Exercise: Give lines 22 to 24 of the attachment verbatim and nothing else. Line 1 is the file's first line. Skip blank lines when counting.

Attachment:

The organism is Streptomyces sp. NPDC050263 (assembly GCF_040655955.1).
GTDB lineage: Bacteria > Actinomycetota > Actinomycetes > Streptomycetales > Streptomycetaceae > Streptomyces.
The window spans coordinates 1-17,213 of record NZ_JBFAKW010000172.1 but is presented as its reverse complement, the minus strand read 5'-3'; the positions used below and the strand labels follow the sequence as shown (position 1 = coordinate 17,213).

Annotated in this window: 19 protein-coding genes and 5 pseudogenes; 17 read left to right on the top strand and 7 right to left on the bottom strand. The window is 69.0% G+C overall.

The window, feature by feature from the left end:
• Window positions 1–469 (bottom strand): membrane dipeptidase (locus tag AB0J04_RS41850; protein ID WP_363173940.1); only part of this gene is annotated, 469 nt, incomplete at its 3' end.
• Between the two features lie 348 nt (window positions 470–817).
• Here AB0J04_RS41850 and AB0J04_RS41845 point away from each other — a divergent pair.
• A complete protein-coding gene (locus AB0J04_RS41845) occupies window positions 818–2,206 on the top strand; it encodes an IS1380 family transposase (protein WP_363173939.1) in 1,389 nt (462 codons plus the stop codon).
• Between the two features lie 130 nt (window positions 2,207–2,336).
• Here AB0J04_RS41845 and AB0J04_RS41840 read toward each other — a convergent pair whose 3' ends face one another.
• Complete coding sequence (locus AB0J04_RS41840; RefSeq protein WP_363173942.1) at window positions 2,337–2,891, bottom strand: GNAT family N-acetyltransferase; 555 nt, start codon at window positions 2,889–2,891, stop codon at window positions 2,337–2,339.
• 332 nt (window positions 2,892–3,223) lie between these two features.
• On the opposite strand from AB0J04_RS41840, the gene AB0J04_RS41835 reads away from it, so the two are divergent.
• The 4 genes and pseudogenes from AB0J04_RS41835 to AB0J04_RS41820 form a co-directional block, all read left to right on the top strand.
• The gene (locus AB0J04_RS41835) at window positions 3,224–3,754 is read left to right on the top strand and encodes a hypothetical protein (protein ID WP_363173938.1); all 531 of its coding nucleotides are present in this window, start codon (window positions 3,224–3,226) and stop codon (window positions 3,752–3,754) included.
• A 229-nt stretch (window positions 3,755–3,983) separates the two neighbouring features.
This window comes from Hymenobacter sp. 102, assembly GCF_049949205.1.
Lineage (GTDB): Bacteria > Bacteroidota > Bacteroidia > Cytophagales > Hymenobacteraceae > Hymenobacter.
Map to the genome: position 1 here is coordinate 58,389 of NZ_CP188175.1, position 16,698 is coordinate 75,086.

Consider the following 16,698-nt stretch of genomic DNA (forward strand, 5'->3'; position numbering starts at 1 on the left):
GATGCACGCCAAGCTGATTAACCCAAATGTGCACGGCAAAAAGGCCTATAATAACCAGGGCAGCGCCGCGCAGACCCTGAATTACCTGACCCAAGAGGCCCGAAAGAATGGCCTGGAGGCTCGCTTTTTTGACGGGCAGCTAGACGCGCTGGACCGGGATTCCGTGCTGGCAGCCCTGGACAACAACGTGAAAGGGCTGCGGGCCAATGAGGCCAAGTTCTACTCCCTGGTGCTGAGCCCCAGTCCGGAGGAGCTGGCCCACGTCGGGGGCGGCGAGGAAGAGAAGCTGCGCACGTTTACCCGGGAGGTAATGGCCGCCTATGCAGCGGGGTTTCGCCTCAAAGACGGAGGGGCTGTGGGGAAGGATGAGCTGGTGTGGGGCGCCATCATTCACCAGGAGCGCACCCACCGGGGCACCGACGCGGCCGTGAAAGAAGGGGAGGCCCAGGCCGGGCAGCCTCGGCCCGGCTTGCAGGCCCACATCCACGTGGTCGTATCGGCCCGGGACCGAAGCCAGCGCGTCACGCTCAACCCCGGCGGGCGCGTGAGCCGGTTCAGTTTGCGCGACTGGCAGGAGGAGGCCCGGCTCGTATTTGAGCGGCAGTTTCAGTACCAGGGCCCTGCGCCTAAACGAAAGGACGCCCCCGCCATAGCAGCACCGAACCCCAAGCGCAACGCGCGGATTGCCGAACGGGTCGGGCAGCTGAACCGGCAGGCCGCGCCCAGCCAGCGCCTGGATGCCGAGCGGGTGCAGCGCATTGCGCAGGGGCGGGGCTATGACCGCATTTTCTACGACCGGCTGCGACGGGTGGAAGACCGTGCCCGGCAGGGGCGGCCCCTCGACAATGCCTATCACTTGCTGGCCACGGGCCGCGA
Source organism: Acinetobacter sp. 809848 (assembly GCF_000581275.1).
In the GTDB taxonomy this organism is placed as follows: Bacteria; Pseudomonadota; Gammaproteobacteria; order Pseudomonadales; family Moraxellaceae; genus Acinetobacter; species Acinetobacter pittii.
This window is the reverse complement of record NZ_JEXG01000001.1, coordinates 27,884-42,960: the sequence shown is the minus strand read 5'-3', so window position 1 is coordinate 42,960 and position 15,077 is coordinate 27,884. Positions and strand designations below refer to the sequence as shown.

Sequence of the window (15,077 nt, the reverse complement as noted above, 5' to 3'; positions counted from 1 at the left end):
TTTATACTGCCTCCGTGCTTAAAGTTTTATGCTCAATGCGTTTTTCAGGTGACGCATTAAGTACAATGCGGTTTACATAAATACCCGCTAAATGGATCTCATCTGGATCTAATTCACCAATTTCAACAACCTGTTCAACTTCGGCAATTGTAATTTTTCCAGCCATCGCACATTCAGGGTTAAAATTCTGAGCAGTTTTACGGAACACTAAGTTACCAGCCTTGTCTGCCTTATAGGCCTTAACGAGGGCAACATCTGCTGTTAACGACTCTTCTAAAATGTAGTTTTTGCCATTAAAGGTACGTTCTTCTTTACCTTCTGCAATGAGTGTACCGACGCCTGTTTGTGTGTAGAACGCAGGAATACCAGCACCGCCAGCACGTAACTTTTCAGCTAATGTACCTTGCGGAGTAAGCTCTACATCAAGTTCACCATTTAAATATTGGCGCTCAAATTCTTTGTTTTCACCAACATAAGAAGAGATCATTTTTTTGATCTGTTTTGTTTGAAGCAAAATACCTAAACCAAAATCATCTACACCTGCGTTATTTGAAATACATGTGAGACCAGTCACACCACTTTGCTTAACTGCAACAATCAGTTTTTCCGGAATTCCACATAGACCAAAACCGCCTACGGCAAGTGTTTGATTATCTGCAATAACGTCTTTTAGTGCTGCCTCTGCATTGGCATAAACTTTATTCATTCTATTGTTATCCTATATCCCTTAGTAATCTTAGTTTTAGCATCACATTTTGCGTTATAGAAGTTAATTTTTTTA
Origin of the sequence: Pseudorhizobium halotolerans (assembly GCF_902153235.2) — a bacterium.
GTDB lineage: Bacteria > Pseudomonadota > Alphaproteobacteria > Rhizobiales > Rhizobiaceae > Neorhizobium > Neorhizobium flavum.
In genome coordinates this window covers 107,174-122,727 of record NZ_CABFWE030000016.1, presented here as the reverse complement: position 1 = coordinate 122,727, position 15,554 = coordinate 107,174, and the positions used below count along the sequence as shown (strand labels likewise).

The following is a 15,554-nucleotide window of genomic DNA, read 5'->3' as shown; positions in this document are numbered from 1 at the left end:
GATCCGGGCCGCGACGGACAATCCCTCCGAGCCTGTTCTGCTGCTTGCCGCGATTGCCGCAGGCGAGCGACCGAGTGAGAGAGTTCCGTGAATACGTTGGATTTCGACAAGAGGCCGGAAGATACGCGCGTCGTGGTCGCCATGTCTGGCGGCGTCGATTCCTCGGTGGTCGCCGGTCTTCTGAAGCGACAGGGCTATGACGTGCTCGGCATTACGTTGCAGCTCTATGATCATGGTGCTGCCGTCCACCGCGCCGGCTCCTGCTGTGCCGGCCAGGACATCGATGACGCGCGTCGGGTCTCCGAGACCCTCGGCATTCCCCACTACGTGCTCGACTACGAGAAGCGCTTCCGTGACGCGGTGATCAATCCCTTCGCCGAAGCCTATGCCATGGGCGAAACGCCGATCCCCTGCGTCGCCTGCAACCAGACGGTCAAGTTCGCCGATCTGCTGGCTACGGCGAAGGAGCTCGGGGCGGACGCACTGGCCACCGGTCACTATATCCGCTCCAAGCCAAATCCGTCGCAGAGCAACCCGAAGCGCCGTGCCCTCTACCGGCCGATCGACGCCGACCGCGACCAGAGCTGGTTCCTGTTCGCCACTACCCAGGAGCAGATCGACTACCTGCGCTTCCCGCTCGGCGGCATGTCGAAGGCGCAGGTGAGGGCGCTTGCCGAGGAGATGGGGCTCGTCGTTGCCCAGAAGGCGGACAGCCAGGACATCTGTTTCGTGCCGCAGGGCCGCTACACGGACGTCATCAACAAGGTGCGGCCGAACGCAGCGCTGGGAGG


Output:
GATGCACGCCAAGCTGATTAACCCAAATGTGCACGGCAAAAAGGCCTATAATAACCAGGGCAGCGCCGCGCAGACCCTGAATTACCTGACCCAAGAGGCCCGAAAGAATGGCCTGGAGGCTCGCTTTTTTGACGGGCAGCTAGACGCGCTGGACCGGGATTCCGTGCTGGCAGCCCTGGACAACAACGTGAAAGGGCTGCGGGCCAATGAGGCCAAGTTCTACTCCCTGGTGCTGAGCCCCAGTCCGGAGGAGCTGGCCCACGTCGGGGGCGGCGAGGAAGAGAAGCTGCGCACGTTTACCCGGGAGGTAATGGCCGCCTATGCAGCGGGGTTTCGCCTCAAAGACGGAGGGGCTGTGGGGAAGGATGAGCTGGTGTGGGGCGCCATCATTCACCAGGAGCGCACCCACCGGGGCACCGACGCGGCCGTGAAAGAAGGGGAGGCCCAGGCCGGGCAGCCTCGGCCCGGCTTGCAGGCCCACATCCACGTGGTCGTATCGGCCCGGGACCGAAGCCAGCGCGTCACGCTCAACCCCGGCGGGCGCGTGAGCCGGTTCAGTTTGCGCGACTGGCAGGAGGAGGCCCGGCTCGTATTTGAGCGGCAGTTTCAGTACCAGGGCCCTGCGCCTAAACGAAAGGACGCCCCCGCCATAGCAGCACCGAACCCCAAGCGCAACGCGCGGATTGCCGAACGGGTCGGGCAGCTGAACCGGCAGGCCGCGCCCAGCCAGCGCCTGGATGCCGAGCGGGTGCAGCGCATTGCGCAGGGGCGGGGCTATGACCGCATTTTCTACGACCGGCTGCGACGGGTGGAAGACCGTGCCCGGCAGGGGCGGCCCCTCGACAATGCCTATCACTTGCTGGCCACGGGCCGCGA
Source organism: Acinetobacter sp. 809848 (assembly GCF_000581275.1).
In the GTDB taxonomy this organism is placed as follows: Bacteria; Pseudomonadota; Gammaproteobacteria; order Pseudomonadales; family Moraxellaceae; genus Acinetobacter; species Acinetobacter pittii.